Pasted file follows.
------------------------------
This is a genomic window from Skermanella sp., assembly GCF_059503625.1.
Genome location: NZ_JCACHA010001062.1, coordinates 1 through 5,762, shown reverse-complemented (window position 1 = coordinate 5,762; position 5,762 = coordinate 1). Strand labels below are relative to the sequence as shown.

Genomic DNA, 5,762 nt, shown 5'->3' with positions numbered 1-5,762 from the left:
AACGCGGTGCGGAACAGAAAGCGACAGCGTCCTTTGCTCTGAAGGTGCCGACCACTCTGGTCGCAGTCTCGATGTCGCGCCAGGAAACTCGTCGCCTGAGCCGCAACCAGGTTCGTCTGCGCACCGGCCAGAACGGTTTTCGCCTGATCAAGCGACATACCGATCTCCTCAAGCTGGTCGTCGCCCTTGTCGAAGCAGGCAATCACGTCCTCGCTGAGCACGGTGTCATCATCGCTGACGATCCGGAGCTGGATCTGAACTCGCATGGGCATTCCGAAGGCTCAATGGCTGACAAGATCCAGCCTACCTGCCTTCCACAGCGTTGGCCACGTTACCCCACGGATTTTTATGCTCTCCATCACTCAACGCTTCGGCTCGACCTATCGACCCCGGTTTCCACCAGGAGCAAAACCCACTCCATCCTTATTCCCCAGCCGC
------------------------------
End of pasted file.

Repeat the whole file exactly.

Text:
This is a genomic window from Skermanella sp., assembly GCF_059503625.1.
Genome location: NZ_JCACHA010001062.1, coordinates 1 through 5,762, shown reverse-complemented (window position 1 = coordinate 5,762; position 5,762 = coordinate 1). Strand labels below are relative to the sequence as shown.

Genomic DNA, 5,762 nt, shown 5'->3' with positions numbered 1-5,762 from the left:
AACGCGGTGCGGAACAGAAAGCGACAGCGTCCTTTGCTCTGAAGGTGCCGACCACTCTGGTCGCAGTCTCGATGTCGCGCCAGGAAACTCGTCGCCTGAGCCGCAACCAGGTTCGTCTGCGCACCGGCCAGAACGGTTTTCGCCTGATCAAGCGACATACCGATCTCCTCAAGCTGGTCGTCGCCCTTGTCGAAGCAGGCAATCACGTCCTCGCTGAGCACGGTGTCATCATCGCTGACGATCCGGAGCTGGATCTGAACTCGCATGGGCATTCCGAAGGCTCAATGGCTGACAAGATCCAGCCTACCTGCCTTCCACAGCGTTGGCCACGTTACCCCACGGATTTTTATGCTCTCCATCACTCAACGCTTCGGCTCGACCTATCGACCCCGGTTTCCACCAGGAGCAAAACCCACTCCATCCTTATTCCCCAGCCGC